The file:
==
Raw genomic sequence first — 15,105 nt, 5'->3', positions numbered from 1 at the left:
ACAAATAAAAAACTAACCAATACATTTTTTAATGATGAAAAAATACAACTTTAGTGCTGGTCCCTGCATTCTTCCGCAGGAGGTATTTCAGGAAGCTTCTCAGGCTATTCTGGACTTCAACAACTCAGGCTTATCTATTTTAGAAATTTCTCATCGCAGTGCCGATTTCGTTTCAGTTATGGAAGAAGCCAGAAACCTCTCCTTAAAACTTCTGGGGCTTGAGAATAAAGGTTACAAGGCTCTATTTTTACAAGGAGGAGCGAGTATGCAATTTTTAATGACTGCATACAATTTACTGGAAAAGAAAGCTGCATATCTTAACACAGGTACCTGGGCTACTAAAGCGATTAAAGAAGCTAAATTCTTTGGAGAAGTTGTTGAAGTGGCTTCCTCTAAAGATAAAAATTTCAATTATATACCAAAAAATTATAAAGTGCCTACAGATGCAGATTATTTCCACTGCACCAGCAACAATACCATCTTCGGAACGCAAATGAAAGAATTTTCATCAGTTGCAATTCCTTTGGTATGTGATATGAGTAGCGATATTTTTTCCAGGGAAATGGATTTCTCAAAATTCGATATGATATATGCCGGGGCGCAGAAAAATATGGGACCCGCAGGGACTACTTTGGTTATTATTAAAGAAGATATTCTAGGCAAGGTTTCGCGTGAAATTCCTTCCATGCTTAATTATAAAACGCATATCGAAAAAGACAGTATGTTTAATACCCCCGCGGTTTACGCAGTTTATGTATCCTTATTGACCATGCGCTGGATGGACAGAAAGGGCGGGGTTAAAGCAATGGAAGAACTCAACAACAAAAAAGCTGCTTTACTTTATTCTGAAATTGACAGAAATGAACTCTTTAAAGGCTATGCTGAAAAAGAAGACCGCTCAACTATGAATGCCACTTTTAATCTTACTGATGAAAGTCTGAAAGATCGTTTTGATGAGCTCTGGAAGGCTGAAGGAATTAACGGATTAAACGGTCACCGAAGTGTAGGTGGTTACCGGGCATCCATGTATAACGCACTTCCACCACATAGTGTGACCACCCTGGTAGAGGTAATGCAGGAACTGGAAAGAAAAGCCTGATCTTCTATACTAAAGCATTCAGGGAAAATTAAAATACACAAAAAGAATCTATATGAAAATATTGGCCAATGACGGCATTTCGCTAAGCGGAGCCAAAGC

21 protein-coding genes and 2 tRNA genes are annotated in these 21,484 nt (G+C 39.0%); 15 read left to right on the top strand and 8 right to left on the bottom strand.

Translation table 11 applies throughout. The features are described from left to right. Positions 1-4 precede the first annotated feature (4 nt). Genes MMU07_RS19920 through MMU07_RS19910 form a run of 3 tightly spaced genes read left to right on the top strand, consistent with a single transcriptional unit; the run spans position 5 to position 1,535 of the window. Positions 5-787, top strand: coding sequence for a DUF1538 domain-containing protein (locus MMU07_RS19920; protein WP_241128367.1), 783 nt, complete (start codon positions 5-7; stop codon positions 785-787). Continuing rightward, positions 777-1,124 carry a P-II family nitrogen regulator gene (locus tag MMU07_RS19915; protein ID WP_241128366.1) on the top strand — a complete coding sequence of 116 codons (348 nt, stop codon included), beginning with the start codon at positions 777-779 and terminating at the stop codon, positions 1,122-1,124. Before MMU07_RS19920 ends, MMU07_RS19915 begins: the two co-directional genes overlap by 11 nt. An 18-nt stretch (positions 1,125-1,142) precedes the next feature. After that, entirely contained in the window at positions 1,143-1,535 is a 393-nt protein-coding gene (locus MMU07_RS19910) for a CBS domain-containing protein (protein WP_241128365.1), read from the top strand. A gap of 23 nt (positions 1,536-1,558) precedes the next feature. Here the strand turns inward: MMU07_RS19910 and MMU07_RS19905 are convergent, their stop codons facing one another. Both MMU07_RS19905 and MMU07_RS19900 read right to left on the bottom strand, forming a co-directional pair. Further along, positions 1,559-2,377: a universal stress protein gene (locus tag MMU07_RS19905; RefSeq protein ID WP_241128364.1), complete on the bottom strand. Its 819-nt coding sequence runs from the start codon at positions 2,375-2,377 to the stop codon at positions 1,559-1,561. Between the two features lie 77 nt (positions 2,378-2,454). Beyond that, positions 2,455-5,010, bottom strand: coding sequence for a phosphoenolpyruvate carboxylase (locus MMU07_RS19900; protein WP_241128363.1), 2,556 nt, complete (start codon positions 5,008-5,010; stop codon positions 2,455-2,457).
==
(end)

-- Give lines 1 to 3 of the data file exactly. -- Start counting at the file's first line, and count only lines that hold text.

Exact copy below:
Raw genomic sequence first — 15,105 nt, 5'->3', positions numbered from 1 at the left:
ACAAATAAAAAACTAACCAATACATTTTTTAATGATGAAAAAATACAACTTTAGTGCTGGTCCCTGCATTCTTCCGCAGGAGGTATTTCAGGAAGCTTCTCAGGCTATTCTGGACTTCAACAACTCAGGCTTATCTATTTTAGAAATTTCTCATCGCAGTGCCGATTTCGTTTCAGTTATGGAAGAAGCCAGAAACCTCTCCTTAAAACTTCTGGGGCTTGAGAATAAAGGTTACAAGGCTCTATTTTTACAAGGAGGAGCGAGTATGCAATTTTTAATGACTGCATACAATTTACTGGAAAAGAAAGCTGCATATCTTAACACAGGTACCTGGGCTACTAAAGCGATTAAAGAAGCTAAATTCTTTGGAGAAGTTGTTGAAGTGGCTTCCTCTAAAGATAAAAATTTCAATTATATACCAAAAAATTATAAAGTGCCTACAGATGCAGATTATTTCCACTGCACCAGCAACAATACCATCTTCGGAACGCAAATGAAAGAATTTTCATCAGTTGCAATTCCTTTGGTATGTGATATGAGTAGCGATATTTTTTCCAGGGAAATGGATTTCTCAAAATTCGATATGATATATGCCGGGGCGCAGAAAAATATGGGACCCGCAGGGACTACTTTGGTTATTATTAAAGAAGATATTCTAGGCAAGGTTTCGCGTGAAATTCCTTCCATGCTTAATTATAAAACGCATATCGAAAAAGACAGTATGTTTAATACCCCCGCGGTTTACGCAGTTTATGTATCCTTATTGACCATGCGCTGGATGGACAGAAAGGGCGGGGTTAAAGCAATGGAAGAACTCAACAACAAAAAAGCTGCTTTACTTTATTCTGAAATTGACAGAAATGAACTCTTTAAAGGCTATGCTGAAAAAGAAGACCGCTCAACTATGAATGCCACTTTTAATCTTACTGATGAAAGTCTGAAAGATCGTTTTGATGAGCTCTGGAAGGCTGAAGGAATTAACGGATTAAACGGTCACCGAAGTGTAGGTGGTTACCGGGCATCCATGTATAACGCACTTCCACCACATAGTGTGACCACCCTGGTAGAGGTAATGCAGGAACTGGAAAGAAAAGCCTGATCTTCTATACTAAAGCATTCAGGGAAAATTAAAATACACAAAAAGAATCTATATGAAAATATTGGCCAATGACGGCATTTCGCTAAGCGGAGCCAAAGC

21 protein-coding genes and 2 tRNA genes are annotated in these 21,484 nt (G+C 39.0%); 15 read left to right on the top strand and 8 right to left on the bottom strand.